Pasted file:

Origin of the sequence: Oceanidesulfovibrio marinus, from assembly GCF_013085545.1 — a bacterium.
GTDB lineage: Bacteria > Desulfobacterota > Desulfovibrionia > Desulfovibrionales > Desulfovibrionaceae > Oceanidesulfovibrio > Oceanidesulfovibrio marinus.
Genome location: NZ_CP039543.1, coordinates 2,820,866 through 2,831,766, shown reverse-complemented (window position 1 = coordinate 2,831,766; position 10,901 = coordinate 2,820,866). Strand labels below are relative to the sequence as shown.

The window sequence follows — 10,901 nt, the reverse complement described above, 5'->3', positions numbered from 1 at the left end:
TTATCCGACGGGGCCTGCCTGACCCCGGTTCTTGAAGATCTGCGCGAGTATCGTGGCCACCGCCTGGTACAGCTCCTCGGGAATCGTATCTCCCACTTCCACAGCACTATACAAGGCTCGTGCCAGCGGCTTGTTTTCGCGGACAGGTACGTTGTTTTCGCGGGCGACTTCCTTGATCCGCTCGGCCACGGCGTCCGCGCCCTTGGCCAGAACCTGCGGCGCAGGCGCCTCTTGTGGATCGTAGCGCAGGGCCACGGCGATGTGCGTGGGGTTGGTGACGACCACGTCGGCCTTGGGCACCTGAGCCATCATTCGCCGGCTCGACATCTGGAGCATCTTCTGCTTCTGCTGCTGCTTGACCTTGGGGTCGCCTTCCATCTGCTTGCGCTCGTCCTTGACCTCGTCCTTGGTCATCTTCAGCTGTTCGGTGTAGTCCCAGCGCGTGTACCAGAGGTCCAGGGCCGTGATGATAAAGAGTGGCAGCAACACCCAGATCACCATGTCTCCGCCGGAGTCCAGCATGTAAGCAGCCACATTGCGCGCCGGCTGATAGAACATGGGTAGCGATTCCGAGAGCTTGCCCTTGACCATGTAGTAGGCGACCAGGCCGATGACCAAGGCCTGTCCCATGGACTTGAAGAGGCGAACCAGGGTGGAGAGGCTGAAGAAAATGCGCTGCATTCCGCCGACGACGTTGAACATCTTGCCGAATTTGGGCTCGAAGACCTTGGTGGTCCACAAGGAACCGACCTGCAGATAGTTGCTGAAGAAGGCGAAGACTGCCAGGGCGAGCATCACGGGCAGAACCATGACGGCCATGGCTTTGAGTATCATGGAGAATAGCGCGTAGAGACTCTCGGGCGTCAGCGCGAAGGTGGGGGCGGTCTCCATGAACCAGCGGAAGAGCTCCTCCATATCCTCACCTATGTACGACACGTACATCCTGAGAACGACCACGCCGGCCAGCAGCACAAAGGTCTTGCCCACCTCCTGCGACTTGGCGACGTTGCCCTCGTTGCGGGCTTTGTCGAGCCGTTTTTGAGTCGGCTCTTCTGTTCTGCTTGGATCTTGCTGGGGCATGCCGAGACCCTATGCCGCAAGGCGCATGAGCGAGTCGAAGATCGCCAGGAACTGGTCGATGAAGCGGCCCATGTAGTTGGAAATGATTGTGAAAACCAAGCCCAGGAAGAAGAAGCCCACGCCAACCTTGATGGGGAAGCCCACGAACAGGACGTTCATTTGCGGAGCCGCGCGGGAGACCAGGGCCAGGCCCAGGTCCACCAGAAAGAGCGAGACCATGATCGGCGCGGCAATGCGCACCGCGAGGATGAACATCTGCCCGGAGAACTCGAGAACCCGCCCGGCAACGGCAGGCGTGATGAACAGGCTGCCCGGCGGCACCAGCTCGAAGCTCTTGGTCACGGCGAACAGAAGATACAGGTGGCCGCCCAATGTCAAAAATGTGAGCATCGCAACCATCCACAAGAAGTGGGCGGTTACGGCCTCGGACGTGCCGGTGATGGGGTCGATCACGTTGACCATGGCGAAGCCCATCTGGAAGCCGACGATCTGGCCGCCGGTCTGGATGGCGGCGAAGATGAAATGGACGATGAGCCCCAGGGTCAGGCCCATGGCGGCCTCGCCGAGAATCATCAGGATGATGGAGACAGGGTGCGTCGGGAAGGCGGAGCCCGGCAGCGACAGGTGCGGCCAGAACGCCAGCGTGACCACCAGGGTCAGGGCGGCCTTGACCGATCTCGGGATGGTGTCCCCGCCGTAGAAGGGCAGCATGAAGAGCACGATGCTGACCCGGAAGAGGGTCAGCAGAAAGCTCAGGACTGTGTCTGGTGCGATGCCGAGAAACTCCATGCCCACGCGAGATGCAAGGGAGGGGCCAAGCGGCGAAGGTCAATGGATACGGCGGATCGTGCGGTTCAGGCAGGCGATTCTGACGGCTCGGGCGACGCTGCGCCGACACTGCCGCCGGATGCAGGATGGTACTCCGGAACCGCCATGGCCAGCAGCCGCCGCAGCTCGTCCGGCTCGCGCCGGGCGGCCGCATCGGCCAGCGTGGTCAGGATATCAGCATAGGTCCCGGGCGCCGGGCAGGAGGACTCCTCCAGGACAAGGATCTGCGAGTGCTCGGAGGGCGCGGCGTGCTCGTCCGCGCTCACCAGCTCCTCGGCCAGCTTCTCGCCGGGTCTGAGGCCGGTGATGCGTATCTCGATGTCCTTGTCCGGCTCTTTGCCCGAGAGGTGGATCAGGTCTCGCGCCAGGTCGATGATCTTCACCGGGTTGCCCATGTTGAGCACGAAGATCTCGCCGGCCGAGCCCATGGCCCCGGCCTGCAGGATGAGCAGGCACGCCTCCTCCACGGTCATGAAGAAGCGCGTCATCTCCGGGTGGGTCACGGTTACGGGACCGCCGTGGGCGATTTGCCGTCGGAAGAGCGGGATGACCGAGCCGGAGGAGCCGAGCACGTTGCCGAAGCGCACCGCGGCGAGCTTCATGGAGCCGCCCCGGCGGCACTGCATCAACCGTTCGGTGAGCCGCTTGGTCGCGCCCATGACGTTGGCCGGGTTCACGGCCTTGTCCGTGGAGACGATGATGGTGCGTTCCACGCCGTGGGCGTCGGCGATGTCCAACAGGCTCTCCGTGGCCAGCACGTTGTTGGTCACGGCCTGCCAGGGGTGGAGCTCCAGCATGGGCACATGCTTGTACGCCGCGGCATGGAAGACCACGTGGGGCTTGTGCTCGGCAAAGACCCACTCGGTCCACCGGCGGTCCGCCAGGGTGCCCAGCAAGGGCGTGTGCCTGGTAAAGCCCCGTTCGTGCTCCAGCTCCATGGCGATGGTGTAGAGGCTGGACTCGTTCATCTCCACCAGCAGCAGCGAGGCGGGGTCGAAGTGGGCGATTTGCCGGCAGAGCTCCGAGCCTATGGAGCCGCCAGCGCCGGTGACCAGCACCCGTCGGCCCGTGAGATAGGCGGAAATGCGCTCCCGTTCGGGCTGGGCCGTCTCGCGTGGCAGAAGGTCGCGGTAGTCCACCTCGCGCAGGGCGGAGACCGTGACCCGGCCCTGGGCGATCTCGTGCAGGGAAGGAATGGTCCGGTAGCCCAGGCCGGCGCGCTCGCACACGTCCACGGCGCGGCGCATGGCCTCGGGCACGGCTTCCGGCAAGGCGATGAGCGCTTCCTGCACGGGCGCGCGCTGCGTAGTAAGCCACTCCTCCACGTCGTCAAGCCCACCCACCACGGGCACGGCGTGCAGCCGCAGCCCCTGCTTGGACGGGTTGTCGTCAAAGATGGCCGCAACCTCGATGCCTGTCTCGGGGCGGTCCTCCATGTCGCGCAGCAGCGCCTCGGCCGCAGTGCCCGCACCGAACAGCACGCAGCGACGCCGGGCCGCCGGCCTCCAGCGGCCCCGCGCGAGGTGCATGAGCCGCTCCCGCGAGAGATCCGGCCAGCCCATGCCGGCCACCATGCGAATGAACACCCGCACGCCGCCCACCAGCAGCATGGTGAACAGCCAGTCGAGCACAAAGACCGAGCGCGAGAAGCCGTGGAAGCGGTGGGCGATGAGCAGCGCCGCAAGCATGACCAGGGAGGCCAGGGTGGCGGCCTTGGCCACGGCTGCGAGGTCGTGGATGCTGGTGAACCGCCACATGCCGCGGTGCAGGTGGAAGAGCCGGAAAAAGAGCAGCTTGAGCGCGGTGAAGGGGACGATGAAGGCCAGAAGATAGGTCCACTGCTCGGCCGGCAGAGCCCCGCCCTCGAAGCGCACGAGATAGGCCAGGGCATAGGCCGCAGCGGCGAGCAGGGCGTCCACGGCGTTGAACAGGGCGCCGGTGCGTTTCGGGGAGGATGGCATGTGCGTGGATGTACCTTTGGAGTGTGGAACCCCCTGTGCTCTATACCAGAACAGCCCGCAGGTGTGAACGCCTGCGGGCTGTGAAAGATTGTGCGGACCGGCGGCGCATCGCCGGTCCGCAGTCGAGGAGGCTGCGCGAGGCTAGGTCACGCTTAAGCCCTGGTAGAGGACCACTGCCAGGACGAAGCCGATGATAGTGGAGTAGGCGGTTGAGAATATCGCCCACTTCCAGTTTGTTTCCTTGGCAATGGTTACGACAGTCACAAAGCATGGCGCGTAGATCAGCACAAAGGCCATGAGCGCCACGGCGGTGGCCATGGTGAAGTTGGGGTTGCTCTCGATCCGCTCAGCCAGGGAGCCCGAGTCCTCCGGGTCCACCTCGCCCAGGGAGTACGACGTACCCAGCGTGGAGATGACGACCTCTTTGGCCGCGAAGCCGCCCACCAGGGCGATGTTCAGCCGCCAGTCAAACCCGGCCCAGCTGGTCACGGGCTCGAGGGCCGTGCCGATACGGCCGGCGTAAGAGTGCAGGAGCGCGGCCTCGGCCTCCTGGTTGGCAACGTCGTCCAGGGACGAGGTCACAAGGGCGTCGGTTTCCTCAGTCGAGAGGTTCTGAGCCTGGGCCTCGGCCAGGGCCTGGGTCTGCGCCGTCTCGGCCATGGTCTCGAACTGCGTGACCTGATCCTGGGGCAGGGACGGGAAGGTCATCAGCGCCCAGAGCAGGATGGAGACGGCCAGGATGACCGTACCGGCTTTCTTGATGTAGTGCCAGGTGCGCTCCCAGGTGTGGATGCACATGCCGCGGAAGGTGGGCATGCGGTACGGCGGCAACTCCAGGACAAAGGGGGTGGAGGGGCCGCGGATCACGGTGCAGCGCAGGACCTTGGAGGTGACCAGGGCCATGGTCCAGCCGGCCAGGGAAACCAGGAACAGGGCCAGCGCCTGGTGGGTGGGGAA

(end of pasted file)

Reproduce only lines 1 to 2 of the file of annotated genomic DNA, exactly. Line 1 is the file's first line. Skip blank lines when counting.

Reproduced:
Origin of the sequence: Oceanidesulfovibrio marinus, from assembly GCF_013085545.1 — a bacterium.
GTDB lineage: Bacteria > Desulfobacterota > Desulfovibrionia > Desulfovibrionales > Desulfovibrionaceae > Oceanidesulfovibrio > Oceanidesulfovibrio marinus.